Veterans Remains to Come Home After Nearly Seven Decades


Army Cpl. Jackey Dale Blosser, 21, a member of Dog Company, 1st Battalion, 32nd Infantry Regiment, 7th Infantry Division, Task Force Faith, was in the battle of the Chosen, which is said to be the worst battle of the Korean war, was reported missing in action Dec. 2, 1950, in the vicinity of the Chosin Reservoir, North Korea, when his unit was attacked by enemy forces.

Following the battle, his remains could not be recovered. It is not clear whether he was a POW or if he was KIA. He was listed MIA for three years, and in 1953 he was declared KIA.
For nearly seven decades Cpl. Jackey Dale Blosser’s family did not know his fate. On Nov. 12, 2019 his family received word that his remains were identified in Hawaii as one of the POWs who were returned to the United States by North Korea after an agreement between President Donald Trump and North Korean leader Kim Jong-Un. His remains has been in Hawaii since August 2018. Blosser was identified using the DNA of his brother and two of his sisters. Years ago, a stone was placed at the National Cemetary in Grafton. Once his remains are returned to the family he will be buried there.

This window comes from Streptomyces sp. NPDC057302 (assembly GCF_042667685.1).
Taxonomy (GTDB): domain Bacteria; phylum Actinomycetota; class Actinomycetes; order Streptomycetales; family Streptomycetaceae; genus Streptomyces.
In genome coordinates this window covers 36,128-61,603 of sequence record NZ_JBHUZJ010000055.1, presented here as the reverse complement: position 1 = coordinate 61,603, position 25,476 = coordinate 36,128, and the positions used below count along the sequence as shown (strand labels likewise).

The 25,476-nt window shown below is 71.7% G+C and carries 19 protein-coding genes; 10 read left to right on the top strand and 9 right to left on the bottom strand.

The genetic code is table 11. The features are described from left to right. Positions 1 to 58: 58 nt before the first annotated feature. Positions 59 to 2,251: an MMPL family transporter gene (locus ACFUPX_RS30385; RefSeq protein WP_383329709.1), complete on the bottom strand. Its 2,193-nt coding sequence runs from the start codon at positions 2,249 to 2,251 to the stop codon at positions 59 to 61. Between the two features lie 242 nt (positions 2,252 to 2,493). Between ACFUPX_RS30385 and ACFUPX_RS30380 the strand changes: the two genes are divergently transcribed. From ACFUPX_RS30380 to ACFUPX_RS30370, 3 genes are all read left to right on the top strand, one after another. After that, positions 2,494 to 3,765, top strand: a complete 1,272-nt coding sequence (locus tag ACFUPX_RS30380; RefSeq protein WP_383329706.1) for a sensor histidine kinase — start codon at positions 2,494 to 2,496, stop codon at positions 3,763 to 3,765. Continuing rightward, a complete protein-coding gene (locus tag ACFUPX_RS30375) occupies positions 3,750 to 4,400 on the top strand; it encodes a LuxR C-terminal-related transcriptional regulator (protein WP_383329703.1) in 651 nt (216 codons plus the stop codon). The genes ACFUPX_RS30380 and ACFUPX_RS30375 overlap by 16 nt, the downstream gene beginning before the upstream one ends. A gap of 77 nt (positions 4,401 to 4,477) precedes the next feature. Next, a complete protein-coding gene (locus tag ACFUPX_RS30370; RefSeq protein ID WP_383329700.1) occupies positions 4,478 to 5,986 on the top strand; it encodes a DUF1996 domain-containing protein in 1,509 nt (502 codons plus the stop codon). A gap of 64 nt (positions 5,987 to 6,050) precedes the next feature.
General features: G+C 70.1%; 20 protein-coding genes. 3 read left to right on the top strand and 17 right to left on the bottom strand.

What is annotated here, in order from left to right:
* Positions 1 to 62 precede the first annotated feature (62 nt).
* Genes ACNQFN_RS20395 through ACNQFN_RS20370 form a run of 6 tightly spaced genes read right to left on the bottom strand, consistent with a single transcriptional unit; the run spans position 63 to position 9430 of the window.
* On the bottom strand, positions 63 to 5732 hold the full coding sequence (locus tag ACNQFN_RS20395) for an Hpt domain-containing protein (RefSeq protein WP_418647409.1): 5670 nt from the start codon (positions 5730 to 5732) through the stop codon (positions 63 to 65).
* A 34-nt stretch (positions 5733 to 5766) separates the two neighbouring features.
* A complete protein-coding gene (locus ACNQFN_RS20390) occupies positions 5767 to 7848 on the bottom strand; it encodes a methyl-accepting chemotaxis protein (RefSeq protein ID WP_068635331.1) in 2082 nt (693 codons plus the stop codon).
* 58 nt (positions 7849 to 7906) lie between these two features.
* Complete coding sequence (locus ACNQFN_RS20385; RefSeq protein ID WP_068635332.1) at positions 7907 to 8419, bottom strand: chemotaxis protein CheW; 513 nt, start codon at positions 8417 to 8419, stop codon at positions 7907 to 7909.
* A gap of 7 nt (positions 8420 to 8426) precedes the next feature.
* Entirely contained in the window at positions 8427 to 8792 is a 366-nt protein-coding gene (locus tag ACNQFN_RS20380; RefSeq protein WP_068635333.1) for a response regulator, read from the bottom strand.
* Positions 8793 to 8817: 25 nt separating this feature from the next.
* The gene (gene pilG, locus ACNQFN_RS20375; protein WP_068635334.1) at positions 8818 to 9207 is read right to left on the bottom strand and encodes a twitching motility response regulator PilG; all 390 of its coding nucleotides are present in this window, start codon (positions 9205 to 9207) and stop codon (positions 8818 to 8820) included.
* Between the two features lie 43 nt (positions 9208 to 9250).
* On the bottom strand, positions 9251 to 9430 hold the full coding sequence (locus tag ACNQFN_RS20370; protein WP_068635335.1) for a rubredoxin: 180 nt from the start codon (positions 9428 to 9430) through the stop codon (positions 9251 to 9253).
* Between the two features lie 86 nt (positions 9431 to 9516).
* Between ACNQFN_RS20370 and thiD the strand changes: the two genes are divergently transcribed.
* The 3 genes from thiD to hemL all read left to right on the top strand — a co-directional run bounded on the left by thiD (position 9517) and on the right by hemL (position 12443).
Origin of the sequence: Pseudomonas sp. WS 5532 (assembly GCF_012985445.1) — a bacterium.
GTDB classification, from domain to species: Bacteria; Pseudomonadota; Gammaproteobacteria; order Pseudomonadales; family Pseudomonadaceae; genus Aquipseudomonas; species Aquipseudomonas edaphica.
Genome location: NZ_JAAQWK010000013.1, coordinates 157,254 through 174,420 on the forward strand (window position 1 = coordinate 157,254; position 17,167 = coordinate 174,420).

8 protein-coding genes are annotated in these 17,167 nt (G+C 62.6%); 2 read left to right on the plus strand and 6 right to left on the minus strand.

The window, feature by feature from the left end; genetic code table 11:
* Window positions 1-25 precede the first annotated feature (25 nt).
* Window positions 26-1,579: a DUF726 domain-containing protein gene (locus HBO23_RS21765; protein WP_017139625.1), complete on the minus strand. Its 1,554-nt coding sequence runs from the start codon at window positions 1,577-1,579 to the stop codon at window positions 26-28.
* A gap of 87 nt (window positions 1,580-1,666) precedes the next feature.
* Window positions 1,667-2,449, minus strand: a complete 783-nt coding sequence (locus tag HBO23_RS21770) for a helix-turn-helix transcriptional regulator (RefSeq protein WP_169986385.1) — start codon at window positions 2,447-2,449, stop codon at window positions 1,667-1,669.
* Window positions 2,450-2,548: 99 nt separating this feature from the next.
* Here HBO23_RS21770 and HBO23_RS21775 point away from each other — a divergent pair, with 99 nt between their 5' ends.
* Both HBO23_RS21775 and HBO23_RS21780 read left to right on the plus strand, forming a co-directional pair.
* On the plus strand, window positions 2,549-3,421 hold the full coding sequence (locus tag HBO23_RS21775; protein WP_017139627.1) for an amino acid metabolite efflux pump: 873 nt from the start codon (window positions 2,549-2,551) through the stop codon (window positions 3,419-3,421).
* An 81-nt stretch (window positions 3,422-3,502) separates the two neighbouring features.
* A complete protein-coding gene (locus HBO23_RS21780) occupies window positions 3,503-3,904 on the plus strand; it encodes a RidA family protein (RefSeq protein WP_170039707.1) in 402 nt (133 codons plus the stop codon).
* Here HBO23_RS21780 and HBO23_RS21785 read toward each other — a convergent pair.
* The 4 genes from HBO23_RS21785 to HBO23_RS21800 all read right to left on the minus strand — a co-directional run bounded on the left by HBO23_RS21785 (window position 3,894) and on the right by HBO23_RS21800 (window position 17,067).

Blosser’s name is etched on the veteran’s the monument in front of the Tucker County Courthouse, in Parsons. His parents were William Henry Blosser and Minnie Edna Schoonover Blosser. siblings were Willard, Wilfred, William Jr., Billy, and Sam Blosser , Pauline Miller, Januita Martin, Mildred Hansford, Rose Simmons, Betty Hull, Georgia McDaniels, Wanda Newman, and Bonnie Shingleton. The only living sibling is Bonnie Shingleton, who lives in Michigan.